1. The Emperor has no clothes! Bear Stearns closed at $57 on thursday and now JP Morgan is buying it for $2 a share. Yet on Tuesday Bear said it was solvent . What is the value of JP Morgan or Goldman or Merrill or any of the brokers now???. This move tells me that they are all essentially worthless!!! An Illiquidity Black Hole is stalking the stock markets.

  2. This is totally outragous. No wonder I have been seeing these losses. It is just incredible how crooked the entire financial system has become. I for one need to see the entire financvial elite get humbled and wiped off the map. It's like God does in the Bible, when the nation becomes beyond the point of no return, he wipes them off the Map and starts again. I think he has already reached his limit with the USA - Me Included!

  3. Ive had 2 cases where stocks went out of the gate - in the first 5 minutes of trading - on a nose dive in the past 3 weeks. Stocks with no apparaant reason for doing so. I had percentage trailing stops put on them and stopped out as these turned into market orders when they hit the stop. I was ok on one but the other I stopped out with a lose. Now that I know about this rule change can anybody tell me how to make a complaint? I had intended to close out trailing stops because of recent volatility so a word of caution to those out there with stop orders of any sort is in order.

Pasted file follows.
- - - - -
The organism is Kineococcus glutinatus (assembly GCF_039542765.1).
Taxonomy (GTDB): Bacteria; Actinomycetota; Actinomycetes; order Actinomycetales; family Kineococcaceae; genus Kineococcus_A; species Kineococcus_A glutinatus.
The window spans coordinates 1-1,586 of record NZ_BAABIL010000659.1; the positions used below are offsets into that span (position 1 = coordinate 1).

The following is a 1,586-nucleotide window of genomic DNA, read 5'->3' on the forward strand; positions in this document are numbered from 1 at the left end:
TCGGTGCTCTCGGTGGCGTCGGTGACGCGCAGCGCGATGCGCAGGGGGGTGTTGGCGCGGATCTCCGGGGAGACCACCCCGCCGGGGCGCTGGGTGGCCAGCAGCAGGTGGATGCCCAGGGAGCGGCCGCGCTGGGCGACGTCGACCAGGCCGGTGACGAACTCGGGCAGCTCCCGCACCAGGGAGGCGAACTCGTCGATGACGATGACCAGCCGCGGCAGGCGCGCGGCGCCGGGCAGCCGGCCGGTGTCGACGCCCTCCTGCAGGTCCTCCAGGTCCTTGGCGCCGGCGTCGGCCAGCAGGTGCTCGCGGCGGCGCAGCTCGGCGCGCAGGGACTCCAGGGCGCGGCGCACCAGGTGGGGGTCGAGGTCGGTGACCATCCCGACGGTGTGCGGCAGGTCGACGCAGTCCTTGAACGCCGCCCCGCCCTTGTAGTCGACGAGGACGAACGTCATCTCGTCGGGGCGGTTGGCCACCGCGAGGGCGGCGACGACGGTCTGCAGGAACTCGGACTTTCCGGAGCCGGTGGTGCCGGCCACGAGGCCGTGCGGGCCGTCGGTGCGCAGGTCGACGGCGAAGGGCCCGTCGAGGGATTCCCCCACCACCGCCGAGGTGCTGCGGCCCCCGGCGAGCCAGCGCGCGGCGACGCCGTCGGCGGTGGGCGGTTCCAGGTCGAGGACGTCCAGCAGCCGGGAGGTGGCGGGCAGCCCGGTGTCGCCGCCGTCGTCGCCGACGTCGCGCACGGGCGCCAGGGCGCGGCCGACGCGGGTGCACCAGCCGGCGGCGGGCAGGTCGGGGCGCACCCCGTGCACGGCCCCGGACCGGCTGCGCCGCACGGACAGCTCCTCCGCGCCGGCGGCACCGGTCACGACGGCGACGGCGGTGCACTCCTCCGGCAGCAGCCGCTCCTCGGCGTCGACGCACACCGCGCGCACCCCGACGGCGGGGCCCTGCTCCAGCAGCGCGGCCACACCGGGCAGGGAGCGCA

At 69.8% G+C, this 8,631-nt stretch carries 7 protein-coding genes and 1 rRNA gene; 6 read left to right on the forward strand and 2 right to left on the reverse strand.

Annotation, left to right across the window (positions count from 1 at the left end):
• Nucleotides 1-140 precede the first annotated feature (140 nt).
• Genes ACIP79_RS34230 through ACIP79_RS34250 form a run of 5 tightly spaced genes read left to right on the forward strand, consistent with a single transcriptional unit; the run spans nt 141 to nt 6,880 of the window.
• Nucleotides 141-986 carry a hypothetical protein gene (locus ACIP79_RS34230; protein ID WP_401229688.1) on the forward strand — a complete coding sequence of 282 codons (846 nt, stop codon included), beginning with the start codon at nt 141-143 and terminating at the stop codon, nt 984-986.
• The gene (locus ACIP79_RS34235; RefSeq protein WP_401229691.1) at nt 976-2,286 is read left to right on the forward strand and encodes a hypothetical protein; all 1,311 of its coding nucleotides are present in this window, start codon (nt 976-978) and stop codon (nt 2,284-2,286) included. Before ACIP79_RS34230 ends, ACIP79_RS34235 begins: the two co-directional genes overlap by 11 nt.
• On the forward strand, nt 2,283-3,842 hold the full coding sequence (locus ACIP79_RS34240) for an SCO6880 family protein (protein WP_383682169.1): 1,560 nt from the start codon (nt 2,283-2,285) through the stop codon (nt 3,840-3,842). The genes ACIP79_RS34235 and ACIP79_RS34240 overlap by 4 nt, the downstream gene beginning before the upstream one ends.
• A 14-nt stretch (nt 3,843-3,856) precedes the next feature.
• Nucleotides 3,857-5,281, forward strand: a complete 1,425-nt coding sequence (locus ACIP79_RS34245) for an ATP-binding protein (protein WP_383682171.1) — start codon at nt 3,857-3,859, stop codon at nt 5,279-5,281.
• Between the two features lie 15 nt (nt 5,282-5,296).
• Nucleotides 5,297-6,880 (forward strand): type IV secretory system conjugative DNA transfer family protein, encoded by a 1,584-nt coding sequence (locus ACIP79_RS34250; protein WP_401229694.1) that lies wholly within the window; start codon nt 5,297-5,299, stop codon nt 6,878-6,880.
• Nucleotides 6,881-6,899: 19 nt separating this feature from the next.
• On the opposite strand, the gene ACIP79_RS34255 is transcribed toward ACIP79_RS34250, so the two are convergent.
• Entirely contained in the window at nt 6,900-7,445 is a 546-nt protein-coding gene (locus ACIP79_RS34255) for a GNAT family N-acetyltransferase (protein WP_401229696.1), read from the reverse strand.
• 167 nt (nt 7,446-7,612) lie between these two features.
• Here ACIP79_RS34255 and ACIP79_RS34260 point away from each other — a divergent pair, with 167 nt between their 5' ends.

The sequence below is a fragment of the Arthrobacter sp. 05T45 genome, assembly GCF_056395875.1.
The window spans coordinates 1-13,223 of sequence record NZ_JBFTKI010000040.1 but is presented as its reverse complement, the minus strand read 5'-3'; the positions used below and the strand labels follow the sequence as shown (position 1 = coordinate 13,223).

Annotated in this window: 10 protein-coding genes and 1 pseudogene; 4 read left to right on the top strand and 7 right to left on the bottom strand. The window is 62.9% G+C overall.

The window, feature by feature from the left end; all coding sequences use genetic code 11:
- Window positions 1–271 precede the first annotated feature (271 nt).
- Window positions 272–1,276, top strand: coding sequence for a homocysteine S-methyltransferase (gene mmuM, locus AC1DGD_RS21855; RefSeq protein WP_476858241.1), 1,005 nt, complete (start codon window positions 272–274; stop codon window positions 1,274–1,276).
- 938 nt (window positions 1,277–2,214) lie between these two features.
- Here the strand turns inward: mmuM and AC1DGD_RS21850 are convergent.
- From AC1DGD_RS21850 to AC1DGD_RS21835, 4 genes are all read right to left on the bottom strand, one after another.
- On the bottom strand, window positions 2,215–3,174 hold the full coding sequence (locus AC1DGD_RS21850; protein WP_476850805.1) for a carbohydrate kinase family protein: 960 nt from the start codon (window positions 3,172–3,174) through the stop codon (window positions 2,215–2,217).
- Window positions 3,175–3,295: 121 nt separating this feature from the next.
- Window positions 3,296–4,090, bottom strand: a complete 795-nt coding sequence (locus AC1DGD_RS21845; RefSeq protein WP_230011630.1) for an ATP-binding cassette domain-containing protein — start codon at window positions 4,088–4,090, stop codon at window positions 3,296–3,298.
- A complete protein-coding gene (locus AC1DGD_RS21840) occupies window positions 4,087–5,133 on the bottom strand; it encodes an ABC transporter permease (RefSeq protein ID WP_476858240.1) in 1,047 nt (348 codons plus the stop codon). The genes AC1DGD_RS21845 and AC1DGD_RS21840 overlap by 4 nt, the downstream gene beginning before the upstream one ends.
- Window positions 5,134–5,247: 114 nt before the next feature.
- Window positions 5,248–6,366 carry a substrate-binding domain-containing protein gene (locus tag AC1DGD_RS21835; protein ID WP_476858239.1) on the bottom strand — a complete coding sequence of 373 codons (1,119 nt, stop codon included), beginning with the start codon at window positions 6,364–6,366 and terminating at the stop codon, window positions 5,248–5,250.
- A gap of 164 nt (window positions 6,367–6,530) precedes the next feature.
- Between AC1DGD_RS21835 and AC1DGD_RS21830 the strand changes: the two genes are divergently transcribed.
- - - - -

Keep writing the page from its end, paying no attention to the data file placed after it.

4. I respectfully disagree that CL and its many cousins is in any way a currency. Crude is a freely priced commodity that had in the past been heavily regulated in price, hence the price of crude tracks a surplus/shortage cycle that in my view is only coincidentally tracking the euro's cycles a la
    (Mis)behavior of Markets philosophy by Mandelbrot. I am a forex trader and I can't find a carry trade component in crude either. I see the swings in CL getting wider every year so next Feb. we'll probably see $40 a barrel and $87 in Aug.; but crude is way too messy to pay for my coffee at 7-11.


    mark brant